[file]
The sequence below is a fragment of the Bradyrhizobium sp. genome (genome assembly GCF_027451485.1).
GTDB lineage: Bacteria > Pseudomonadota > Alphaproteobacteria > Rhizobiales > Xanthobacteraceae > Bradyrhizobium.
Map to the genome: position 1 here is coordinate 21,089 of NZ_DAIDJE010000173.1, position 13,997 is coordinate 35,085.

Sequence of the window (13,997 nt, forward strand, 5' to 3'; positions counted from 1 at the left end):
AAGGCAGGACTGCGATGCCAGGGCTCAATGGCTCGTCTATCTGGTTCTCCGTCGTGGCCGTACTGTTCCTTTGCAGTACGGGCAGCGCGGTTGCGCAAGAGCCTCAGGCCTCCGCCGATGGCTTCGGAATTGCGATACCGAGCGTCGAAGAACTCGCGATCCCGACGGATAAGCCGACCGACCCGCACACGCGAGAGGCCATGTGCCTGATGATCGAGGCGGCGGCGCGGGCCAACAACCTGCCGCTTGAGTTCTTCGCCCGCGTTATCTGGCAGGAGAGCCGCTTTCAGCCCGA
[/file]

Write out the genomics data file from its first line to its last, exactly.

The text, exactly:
The sequence below is a fragment of the Bradyrhizobium sp. genome (genome assembly GCF_027451485.1).
GTDB lineage: Bacteria > Pseudomonadota > Alphaproteobacteria > Rhizobiales > Xanthobacteraceae > Bradyrhizobium.
Map to the genome: position 1 here is coordinate 21,089 of NZ_DAIDJE010000173.1, position 13,997 is coordinate 35,085.

Sequence of the window (13,997 nt, forward strand, 5' to 3'; positions counted from 1 at the left end):
AAGGCAGGACTGCGATGCCAGGGCTCAATGGCTCGTCTATCTGGTTCTCCGTCGTGGCCGTACTGTTCCTTTGCAGTACGGGCAGCGCGGTTGCGCAAGAGCCTCAGGCCTCCGCCGATGGCTTCGGAATTGCGATACCGAGCGTCGAAGAACTCGCGATCCCGACGGATAAGCCGACCGACCCGCACACGCGAGAGGCCATGTGCCTGATGATCGAGGCGGCGGCGCGGGCCAACAACCTGCCGCTTGAGTTCTTCGCCCGCGTTATCTGGCAGGAGAGCCGCTTTCAGCCCGA